CHEYENNE, Wyo. (AP) – The Northern Arapaho Tribe continues to press its legal claim that tribal members shouldn’t be subject to taxation by the state of Wyoming or Fremont County on privately owned lands around Riverton that lie within the historic boundaries of the Wind River Indian Reservation.
A federal appeals court panel in Denver is set to hear arguments from the Northern Arapaho next week. The tribe is appealing a federal judge’s 2009 ruling that dismissed its legal challenge to the state and county’s taxation authority.
The Arapahos’ claim has implications beyond taxation issues and could affect environmental regulations and the state’s authority to prosecute Native Americans for crimes committed in the area. And whatever the outcome, the case also underscores the difficulties that can arise when separate tribes share a common reservation.
“The tribe’s immunity from state taxation in Indian Country is a critical part of tribal sovereignty,” said Andy Baldwin, attorney for the Northern Arapaho. “The tribe is committed to protecting its sovereignty when the state overreaches.”
U.S. District Judge Clarence Brimmer in Cheyenne ruled in 2009 that the Northern Arapaho Tribe’s lawsuit couldn’t proceed without the involvement of the Eastern Shoshone Tribe and the federal government.
Neither the Shoshone Tribe nor the federal government agreed to participate in the lawsuit. Brimmer ruled that because both have “sovereign immunity,” meaning they generally have to consent to being sued, the Northern Arapaho couldn’t force them to participate in the case.
The Northern Arapaho and the Eastern Shoshone share the Wind River Indian Reservation. Congress in 1905 opened more than 1.4 million acres there to possible settlement by non-Indians
Ultimately about 245,000 acres in the Riverton area went into private ownership, held by both Indians and non-Indians. The Northern Arapaho maintain that although the land went into private hands, it didn’t end the land’s legal status as Indian Country. The state disagrees.
Legal disputes over the status of the private lands, and the status of tribal members on those lands, have persisted for years.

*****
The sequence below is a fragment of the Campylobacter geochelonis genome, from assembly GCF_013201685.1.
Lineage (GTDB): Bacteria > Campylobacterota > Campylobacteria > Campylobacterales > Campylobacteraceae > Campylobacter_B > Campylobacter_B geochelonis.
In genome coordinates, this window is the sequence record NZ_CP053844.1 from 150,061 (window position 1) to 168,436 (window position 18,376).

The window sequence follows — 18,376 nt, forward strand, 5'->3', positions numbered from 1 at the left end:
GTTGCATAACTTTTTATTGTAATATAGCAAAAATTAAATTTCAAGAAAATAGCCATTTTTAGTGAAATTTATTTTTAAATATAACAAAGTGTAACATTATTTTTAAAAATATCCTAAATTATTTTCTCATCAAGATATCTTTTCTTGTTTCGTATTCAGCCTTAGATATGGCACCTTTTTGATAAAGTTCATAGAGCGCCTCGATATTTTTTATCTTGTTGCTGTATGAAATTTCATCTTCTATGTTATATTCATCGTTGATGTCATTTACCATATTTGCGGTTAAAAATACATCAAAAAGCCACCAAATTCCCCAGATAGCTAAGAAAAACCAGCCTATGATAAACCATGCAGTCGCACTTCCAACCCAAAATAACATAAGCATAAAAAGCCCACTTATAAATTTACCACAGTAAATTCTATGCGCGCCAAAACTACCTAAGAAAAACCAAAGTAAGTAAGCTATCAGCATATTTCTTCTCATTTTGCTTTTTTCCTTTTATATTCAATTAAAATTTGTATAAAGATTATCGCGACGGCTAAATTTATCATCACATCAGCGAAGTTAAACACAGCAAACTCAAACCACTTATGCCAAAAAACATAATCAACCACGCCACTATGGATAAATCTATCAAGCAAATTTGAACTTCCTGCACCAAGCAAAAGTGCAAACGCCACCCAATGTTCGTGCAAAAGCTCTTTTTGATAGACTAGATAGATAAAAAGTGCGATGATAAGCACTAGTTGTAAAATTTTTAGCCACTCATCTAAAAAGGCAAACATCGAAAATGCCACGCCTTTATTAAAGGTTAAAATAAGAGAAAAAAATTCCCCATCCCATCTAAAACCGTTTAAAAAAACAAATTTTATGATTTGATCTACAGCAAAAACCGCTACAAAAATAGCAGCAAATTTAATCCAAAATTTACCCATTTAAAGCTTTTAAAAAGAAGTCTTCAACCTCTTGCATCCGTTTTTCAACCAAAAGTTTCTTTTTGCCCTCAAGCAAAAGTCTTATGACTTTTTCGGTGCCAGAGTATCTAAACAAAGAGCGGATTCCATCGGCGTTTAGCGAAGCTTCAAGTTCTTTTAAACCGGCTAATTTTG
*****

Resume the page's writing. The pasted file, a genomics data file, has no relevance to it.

For example, the U.S. Supreme Court last year declined to hear a Northern Arapaho man’s claim that the state of Wyoming lacked authority to prosecute him for murder in his daughter’s death.
Andrew John Yellowbear Jr. is serving a life sentence in state prison in the 2004 beating death of his infant daughter. Both the Wyoming Supreme Court and Brimmer previously rejected his argument that the area of Riverton where the girl was killed was legally still part of the reservation. Yellowbear unsuccessfully argued that he should have been tried in federal court because the state lacked jurisdiction in the case.
The status of the land also is an issue as the tribes seek to take over implementation of federal environmental laws.
The Northern Arapaho claim in their lawsuit that a Wyoming Supreme Court decision on water rights in the 1980s established that the contested area was still legally Indian Country.
If the 10th U.S. Circuit Court of Appeals agrees with the Northern Arapaho, the case still must go back to federal district court for a trial on the taxation question. But, as Brimmer noted in dismissing the suit, the implications of the Northern Arapaho’s case go far beyond whether the state can collect sales tax and car registration fees.
“(T)he 1905 Act area encompasses a vast area of nearly 1.5 million acres, and the state has long assumed jurisdiction over the area,” Brimmer wrote. “To conclude that this area is in fact Indian country would effect a dramatic shift in jurisdiction. A judgment in the absence of the United States undoubtedly would prejudice its jurisdictional interests.”
Martin L. Hardsocg, lawyer with the Wyoming Attorney General’s Office, said he agreed the case’s effects could be far-reaching.
“That’s obviously the concern, is that whatever happens here, the question is whether there’s jurisdiction on any count,” Hardsocg said. “That’s really what hangs in the balance on all of these, is that it could be argued that even though it’s a tax case, it’s a decision that would affect everything else.”
Kimberly Varilek, attorney general of the Eastern Shoshone Tribe, said her office will continue to argue that the Northern Arapaho Tribe’s lawsuit cannot proceed without the Eastern Shoshone’s involvement. She said the Eastern Shoshone declined to waive its sovereign immunity because it didn’t feel it was in the tribe’s best interests to subject itself to federal litigation and be bound by a decision on the boundary question.
“That is the gateway question: Should we be forced to waive our tribal immunity to protect the entire reservation, tribal members on both sides, when the interest of filing federal litigation was primarily started with one tribe?” Varilek said. “That’s a question has yet really to be addressed.”